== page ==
Hampton University President William Harvey, and his wife Norma Harvey, will contribute more than $1 million as the lead donation to help fund the construction of the William R. Harvey Art Museum, slated to be the new home of Hale Woodruff’s Amistad Murals, at the college.
“It’s a great day for us and I’m so proud to make this announcement,” Hawkins said. “He’s excited about this project and we’re just very excited we were able to accomplish this. Bill Harvey is a respected alumnus, educator, and businessman. We are grateful to the Harveys for their generosity. I could not think of a more appropriate person's name to grace the new home for the Hale Woodruff Amistad Murals.”
Harvey, a Brewton, Ala., native, and graduate from Talladega College in 1961, made a dramatic impact on the Hampton University campus in his 36 years, increasing the endowment of the university from $26 million to $260 million and donating more than $2.5 million to the university in the past 13 years.
"Philanthropy gives me an opportunity to give hope and provide support for future generations," Harvey said. "Talladega College taught every student the greatness of the African American experience through the Amistad Murals. We knew we stood on the shoulders of Cinqué, William Savery, Thomas Tarrant, and other fearless giants. “Talladega College challenged us for greatness. I hope my gift continues the greatness that the college imparted on to me."
The $3.5 million stone and glass facility includes approximate 10,000-15,000 square feet of space to be split between three galleries as well as an outdoor amphitheatre.
Hawkins noted the $2.5 million needed to fund the project would come through donations from corporate sponsors, wealthy philanthropists and foundations.
“I hope to have a chunk of this money raised by the first of (2015),” Hawkins said. “With raising money, you always say if you ask and give enough notice, that’s not what you’re after — you’re after the ‘Yeses.’ Certainly, we have to continue to focus on possible (donors) for this facility.”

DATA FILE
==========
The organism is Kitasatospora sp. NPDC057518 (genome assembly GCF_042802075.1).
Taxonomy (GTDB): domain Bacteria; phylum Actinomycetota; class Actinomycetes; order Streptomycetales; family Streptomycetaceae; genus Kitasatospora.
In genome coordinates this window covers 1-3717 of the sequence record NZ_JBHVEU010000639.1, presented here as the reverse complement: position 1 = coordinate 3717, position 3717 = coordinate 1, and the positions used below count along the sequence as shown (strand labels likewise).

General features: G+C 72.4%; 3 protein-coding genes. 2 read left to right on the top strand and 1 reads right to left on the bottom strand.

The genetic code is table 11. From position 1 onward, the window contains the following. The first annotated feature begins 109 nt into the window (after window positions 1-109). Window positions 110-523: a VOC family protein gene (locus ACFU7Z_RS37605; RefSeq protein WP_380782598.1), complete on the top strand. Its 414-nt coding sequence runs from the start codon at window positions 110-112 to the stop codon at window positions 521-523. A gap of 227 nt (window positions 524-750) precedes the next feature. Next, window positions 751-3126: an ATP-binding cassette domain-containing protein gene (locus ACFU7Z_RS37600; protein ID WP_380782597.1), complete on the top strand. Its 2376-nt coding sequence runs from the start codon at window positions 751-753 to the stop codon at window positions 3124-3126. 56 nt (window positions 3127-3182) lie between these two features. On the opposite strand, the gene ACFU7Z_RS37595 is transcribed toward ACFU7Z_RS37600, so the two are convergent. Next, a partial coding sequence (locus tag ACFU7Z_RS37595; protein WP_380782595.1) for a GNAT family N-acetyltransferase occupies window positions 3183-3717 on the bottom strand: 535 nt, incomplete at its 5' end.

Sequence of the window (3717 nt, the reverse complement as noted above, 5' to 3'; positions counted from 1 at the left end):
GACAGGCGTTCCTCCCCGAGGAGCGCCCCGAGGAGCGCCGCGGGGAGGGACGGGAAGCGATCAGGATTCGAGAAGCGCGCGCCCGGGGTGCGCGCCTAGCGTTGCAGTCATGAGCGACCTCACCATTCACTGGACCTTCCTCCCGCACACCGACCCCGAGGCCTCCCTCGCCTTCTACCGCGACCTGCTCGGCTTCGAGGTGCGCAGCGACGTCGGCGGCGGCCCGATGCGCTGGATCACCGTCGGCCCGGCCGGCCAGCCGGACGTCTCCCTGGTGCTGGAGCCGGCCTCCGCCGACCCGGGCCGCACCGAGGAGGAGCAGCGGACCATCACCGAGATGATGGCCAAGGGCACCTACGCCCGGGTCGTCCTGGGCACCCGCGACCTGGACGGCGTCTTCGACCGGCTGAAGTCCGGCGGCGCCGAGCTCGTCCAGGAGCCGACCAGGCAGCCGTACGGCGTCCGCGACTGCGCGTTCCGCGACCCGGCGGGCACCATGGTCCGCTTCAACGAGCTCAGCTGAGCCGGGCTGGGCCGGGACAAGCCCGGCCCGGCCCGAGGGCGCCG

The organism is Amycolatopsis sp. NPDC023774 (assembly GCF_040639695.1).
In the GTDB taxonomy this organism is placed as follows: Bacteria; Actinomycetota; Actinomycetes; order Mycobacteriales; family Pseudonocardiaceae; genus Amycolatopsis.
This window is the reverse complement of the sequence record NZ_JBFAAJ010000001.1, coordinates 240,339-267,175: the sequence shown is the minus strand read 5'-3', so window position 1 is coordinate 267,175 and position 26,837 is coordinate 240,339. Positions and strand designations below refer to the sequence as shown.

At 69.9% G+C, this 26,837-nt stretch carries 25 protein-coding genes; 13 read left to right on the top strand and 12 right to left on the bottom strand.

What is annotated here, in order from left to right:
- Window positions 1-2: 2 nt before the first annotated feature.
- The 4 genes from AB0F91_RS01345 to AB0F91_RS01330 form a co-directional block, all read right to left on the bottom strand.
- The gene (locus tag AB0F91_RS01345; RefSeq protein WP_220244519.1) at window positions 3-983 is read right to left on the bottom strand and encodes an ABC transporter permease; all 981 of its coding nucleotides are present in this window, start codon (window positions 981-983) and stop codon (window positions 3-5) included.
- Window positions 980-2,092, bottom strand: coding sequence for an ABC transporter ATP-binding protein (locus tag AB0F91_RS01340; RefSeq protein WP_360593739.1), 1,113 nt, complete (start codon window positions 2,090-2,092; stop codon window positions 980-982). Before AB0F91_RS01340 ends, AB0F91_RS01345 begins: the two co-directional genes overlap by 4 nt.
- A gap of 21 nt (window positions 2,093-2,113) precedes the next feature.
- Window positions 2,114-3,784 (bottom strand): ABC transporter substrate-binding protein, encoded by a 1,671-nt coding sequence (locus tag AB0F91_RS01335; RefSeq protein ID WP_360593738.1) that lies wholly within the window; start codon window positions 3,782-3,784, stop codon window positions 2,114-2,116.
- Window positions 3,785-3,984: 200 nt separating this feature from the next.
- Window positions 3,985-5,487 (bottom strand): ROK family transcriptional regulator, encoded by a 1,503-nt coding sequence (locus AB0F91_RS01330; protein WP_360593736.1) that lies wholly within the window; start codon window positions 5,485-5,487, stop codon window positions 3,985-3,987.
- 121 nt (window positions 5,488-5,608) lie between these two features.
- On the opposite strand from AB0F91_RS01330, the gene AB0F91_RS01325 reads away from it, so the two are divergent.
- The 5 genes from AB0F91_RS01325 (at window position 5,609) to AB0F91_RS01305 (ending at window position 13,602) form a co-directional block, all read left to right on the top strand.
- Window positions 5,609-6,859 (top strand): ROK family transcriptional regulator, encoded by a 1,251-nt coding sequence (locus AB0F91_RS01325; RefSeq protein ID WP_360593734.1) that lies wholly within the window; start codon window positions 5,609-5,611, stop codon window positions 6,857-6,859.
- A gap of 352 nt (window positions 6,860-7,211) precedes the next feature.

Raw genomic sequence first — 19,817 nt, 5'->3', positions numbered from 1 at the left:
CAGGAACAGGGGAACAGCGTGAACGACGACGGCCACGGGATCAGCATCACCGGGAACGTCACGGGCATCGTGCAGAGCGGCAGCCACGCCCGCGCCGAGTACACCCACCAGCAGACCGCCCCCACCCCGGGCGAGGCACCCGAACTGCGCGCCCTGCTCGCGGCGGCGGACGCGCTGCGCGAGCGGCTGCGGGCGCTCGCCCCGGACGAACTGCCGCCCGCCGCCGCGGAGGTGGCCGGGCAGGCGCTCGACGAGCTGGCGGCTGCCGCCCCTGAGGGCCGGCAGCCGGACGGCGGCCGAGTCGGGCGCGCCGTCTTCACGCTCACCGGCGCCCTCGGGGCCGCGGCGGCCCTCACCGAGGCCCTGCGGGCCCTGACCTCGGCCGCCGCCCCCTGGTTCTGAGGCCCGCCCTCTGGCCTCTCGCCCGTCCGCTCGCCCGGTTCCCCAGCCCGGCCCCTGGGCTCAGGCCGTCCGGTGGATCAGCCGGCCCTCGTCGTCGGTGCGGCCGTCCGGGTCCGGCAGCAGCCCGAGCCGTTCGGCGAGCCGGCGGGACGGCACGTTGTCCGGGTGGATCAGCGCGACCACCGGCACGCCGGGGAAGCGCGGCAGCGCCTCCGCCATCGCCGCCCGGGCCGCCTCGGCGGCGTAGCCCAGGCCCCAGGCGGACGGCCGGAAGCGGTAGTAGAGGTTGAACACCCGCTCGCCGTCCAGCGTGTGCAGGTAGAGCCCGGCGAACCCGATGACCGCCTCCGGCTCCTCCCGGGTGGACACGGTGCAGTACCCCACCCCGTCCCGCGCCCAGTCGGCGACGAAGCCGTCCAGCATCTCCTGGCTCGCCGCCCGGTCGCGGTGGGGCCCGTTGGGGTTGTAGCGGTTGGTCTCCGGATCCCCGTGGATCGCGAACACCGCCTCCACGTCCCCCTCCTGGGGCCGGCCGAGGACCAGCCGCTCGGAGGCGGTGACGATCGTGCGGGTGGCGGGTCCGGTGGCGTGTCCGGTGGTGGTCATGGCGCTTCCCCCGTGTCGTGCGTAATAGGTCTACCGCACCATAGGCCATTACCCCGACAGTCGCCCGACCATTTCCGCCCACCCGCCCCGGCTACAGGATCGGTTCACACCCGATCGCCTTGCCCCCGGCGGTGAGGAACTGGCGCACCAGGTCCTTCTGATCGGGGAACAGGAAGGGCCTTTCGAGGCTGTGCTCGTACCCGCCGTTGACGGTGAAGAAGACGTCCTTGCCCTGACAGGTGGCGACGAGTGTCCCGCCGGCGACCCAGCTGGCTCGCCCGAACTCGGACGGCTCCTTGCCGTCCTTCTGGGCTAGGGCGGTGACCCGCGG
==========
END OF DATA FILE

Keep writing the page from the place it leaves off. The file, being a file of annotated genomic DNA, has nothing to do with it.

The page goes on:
In recent years, the college has spent approximately $200,000 to restore Woodruff’s murals. Hawkins stated the potential increase in value once the murals are reappraised after their tour could help facilitate the cause.
“We can make a strong case when you’re talking about a now (more than) $40 million asset,” Hawkins said. “You talk about these murals now being recognized all over the world. We just believe this museum being housed here in Talladega will become a tourist attraction for not only the city of Talladega, but a tourist attraction for the state of Alabama. As we make our case to the state, that’s what we’ll be saying to the Department of Tourism and to state elected officials as to the reason why they should invest in this project. We think this is a worthwhile project.”
Talladega Mayor Larry Barton commended the efforts of Harvey and Hawkins.
“For over 147 years, Talladega College has been an integral part of Talladega,” Barton said. “Words are inadequate to express what Talladega College means to Talladega. As mayor, I’m proud of the growth and leadership the college has experienced under the leadership of Hawkins. Harvey’s gift will not only benefit the College, but the entire (city), county and region.”
Hawkins also announced plans for a new dormitory and student activities center are in the final planning stages, with a ground-breaking ceremony projected for sometime in the summer 2014.
Contact Shane Dunaway at firstname.lastname@example.org